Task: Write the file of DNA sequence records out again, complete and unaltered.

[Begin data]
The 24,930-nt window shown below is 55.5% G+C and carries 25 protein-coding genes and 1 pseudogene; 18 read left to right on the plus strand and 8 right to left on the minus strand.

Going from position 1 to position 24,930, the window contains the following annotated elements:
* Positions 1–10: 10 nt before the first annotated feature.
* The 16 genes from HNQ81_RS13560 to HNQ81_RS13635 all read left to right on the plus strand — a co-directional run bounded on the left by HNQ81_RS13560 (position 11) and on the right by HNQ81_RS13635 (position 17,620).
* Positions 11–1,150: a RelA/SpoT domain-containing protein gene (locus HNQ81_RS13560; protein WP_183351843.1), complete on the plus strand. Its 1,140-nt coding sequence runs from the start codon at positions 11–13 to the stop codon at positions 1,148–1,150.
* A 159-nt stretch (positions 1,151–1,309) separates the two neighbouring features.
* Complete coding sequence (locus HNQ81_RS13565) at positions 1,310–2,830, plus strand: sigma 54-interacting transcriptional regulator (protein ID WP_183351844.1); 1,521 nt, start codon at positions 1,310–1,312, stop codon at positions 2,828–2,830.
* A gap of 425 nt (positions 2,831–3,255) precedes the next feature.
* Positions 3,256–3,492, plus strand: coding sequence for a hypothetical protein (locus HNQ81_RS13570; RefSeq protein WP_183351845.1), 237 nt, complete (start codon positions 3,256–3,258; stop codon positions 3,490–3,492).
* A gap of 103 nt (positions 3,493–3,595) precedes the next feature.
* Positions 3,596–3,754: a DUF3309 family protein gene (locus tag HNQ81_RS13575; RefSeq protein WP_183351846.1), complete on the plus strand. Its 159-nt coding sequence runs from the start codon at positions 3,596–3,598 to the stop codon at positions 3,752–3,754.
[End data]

The 24,930-nt window shown below is 55.5% G+C and carries 25 protein-coding genes and 1 pseudogene; 18 read left to right on the plus strand and 8 right to left on the minus strand.

Going from position 1 to position 24,930, the window contains the following annotated elements:
* Positions 1–10: 10 nt before the first annotated feature.
* The 16 genes from HNQ81_RS13560 to HNQ81_RS13635 all read left to right on the plus strand — a co-directional run bounded on the left by HNQ81_RS13560 (position 11) and on the right by HNQ81_RS13635 (position 17,620).
* Positions 11–1,150: a RelA/SpoT domain-containing protein gene (locus HNQ81_RS13560; protein WP_183351843.1), complete on the plus strand. Its 1,140-nt coding sequence runs from the start codon at positions 11–13 to the stop codon at positions 1,148–1,150.
* A 159-nt stretch (positions 1,151–1,309) separates the two neighbouring features.
* Complete coding sequence (locus HNQ81_RS13565) at positions 1,310–2,830, plus strand: sigma 54-interacting transcriptional regulator (protein ID WP_183351844.1); 1,521 nt, start codon at positions 1,310–1,312, stop codon at positions 2,828–2,830.
* A gap of 425 nt (positions 2,831–3,255) precedes the next feature.
* Positions 3,256–3,492, plus strand: coding sequence for a hypothetical protein (locus HNQ81_RS13570; RefSeq protein WP_183351845.1), 237 nt, complete (start codon positions 3,256–3,258; stop codon positions 3,490–3,492).
* A gap of 103 nt (positions 3,493–3,595) precedes the next feature.
* Positions 3,596–3,754: a DUF3309 family protein gene (locus tag HNQ81_RS13575; RefSeq protein WP_183351846.1), complete on the plus strand. Its 159-nt coding sequence runs from the start codon at positions 3,596–3,598 to the stop codon at positions 3,752–3,754.